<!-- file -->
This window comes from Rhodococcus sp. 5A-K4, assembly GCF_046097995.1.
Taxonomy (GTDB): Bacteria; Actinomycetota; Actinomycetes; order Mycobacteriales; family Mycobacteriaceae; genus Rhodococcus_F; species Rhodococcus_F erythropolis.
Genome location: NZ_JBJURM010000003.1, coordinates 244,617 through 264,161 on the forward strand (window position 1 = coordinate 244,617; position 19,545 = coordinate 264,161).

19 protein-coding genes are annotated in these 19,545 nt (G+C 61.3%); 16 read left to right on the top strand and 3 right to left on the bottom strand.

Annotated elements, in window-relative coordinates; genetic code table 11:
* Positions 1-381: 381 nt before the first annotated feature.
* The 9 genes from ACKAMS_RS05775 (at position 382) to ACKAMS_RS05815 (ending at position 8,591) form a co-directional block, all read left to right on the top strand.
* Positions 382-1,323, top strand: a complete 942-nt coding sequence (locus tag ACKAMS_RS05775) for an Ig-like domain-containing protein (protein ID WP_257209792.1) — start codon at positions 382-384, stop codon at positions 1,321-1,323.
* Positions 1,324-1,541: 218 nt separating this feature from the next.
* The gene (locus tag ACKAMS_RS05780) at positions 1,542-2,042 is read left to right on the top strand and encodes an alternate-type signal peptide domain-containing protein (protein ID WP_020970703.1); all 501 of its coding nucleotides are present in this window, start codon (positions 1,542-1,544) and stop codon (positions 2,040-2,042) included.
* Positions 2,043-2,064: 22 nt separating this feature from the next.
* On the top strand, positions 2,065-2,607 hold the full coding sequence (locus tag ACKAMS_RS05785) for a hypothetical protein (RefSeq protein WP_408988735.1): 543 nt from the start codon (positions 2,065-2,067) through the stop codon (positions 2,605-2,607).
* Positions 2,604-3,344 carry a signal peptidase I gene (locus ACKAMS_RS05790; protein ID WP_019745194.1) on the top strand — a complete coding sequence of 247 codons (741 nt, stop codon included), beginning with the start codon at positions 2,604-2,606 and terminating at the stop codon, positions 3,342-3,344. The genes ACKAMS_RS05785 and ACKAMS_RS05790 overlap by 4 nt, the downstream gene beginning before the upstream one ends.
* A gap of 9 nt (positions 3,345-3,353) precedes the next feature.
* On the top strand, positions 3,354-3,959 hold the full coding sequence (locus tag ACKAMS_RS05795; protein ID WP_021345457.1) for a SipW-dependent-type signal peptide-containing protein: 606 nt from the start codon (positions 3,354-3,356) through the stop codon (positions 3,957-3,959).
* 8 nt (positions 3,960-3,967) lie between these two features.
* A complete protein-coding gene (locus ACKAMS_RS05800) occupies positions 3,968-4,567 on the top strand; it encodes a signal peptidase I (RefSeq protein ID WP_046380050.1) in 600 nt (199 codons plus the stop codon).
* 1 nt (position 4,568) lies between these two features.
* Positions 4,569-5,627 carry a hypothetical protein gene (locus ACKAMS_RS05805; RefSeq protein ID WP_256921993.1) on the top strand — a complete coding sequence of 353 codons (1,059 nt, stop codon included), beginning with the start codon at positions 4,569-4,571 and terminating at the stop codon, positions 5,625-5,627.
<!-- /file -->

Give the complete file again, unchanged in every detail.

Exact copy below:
This window comes from Rhodococcus sp. 5A-K4, assembly GCF_046097995.1.
Taxonomy (GTDB): Bacteria; Actinomycetota; Actinomycetes; order Mycobacteriales; family Mycobacteriaceae; genus Rhodococcus_F; species Rhodococcus_F erythropolis.
Genome location: NZ_JBJURM010000003.1, coordinates 244,617 through 264,161 on the forward strand (window position 1 = coordinate 244,617; position 19,545 = coordinate 264,161).

19 protein-coding genes are annotated in these 19,545 nt (G+C 61.3%); 16 read left to right on the top strand and 3 right to left on the bottom strand.

Annotated elements, in window-relative coordinates; genetic code table 11:
* Positions 1-381: 381 nt before the first annotated feature.
* The 9 genes from ACKAMS_RS05775 (at position 382) to ACKAMS_RS05815 (ending at position 8,591) form a co-directional block, all read left to right on the top strand.
* Positions 382-1,323, top strand: a complete 942-nt coding sequence (locus tag ACKAMS_RS05775) for an Ig-like domain-containing protein (protein ID WP_257209792.1) — start codon at positions 382-384, stop codon at positions 1,321-1,323.
* Positions 1,324-1,541: 218 nt separating this feature from the next.
* The gene (locus tag ACKAMS_RS05780) at positions 1,542-2,042 is read left to right on the top strand and encodes an alternate-type signal peptide domain-containing protein (protein ID WP_020970703.1); all 501 of its coding nucleotides are present in this window, start codon (positions 1,542-1,544) and stop codon (positions 2,040-2,042) included.
* Positions 2,043-2,064: 22 nt separating this feature from the next.
* On the top strand, positions 2,065-2,607 hold the full coding sequence (locus tag ACKAMS_RS05785) for a hypothetical protein (RefSeq protein WP_408988735.1): 543 nt from the start codon (positions 2,065-2,067) through the stop codon (positions 2,605-2,607).
* Positions 2,604-3,344 carry a signal peptidase I gene (locus ACKAMS_RS05790; protein ID WP_019745194.1) on the top strand — a complete coding sequence of 247 codons (741 nt, stop codon included), beginning with the start codon at positions 2,604-2,606 and terminating at the stop codon, positions 3,342-3,344. The genes ACKAMS_RS05785 and ACKAMS_RS05790 overlap by 4 nt, the downstream gene beginning before the upstream one ends.
* A gap of 9 nt (positions 3,345-3,353) precedes the next feature.
* On the top strand, positions 3,354-3,959 hold the full coding sequence (locus tag ACKAMS_RS05795; protein ID WP_021345457.1) for a SipW-dependent-type signal peptide-containing protein: 606 nt from the start codon (positions 3,354-3,356) through the stop codon (positions 3,957-3,959).
* 8 nt (positions 3,960-3,967) lie between these two features.
* A complete protein-coding gene (locus ACKAMS_RS05800) occupies positions 3,968-4,567 on the top strand; it encodes a signal peptidase I (RefSeq protein ID WP_046380050.1) in 600 nt (199 codons plus the stop codon).
* 1 nt (position 4,568) lies between these two features.
* Positions 4,569-5,627 carry a hypothetical protein gene (locus ACKAMS_RS05805; RefSeq protein ID WP_256921993.1) on the top strand — a complete coding sequence of 353 codons (1,059 nt, stop codon included), beginning with the start codon at positions 4,569-4,571 and terminating at the stop codon, positions 5,625-5,627.